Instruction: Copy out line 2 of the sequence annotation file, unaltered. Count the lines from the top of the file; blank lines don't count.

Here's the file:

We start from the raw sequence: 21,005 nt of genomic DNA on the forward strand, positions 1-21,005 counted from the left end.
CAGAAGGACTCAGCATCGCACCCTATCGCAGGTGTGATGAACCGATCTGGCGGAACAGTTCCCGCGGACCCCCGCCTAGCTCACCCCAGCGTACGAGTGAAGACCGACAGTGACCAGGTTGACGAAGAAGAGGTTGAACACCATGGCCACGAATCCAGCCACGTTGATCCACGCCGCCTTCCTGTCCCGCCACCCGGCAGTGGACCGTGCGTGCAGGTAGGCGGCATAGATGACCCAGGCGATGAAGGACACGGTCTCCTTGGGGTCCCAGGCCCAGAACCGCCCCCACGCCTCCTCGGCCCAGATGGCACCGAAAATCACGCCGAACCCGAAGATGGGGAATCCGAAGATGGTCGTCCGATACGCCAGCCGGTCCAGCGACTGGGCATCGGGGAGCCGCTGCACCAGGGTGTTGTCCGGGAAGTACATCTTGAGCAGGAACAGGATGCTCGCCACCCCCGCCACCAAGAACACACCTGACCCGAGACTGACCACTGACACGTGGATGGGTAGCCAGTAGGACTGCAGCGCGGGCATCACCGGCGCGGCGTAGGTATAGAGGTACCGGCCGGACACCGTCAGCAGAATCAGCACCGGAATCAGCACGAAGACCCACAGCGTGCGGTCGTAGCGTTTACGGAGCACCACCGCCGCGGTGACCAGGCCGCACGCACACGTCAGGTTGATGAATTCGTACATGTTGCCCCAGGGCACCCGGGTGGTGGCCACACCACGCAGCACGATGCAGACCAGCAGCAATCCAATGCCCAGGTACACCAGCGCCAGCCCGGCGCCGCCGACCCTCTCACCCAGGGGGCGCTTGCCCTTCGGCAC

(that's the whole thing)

CAGAAGGACTCAGCATCGCACCCTATCGCAGGTGTGATGAACCGATCTGGCGGAACAGTTCCCGCGGACCCCCGCCTAGCTCACCCCAGCGTACGAGTGAAGACCGACAGTGACCAGGTTGACGAAGAAGAGGTTGAACACCATGGCCACGAATCCAGCCACGTTGATCCACGCCGCCTTCCTGTCCCGCCACCCGGCAGTGGACCGTGCGTGCAGGTAGGCGGCATAGATGACCCAGGCGATGAAGGACACGGTCTCCTTGGGGTCCCAGGCCCAGAACCGCCCCCACGCCTCCTCGGCCCAGATGGCACCGAAAATCACGCCGAACCCGAAGATGGGGAATCCGAAGATGGTCGTCCGATACGCCAGCCGGTCCAGCGACTGGGCATCGGGGAGCCGCTGCACCAGGGTGTTGTCCGGGAAGTACATCTTGAGCAGGAACAGGATGCTCGCCACCCCCGCCACCAAGAACACACCTGACCCGAGACTGACCACTGACACGTGGATGGGTAGCCAGTAGGACTGCAGCGCGGGCATCACCGGCGCGGCGTAGGTATAGAGGTACCGGCCGGACACCGTCAGCAGAATCAGCACCGGAATCAGCACGAAGACCCACAGCGTGCGGTCGTAGCGTTTACGGAGCACCACCGCCGCGGTGACCAGGCCGCACGCACACGTCAGGTTGATGAATTCGTACATGTTGCCCCAGGGCACCCGGGTGGTGGCCACACCACGCAGCACGATGCAGACCAGCAGCAATCCAATGCCCAGGTACACCAGCGCCAGCCCGGCGCCGCCGACCCTCTCACCCAGGGGGCGCTTGCCCTTCGGCAC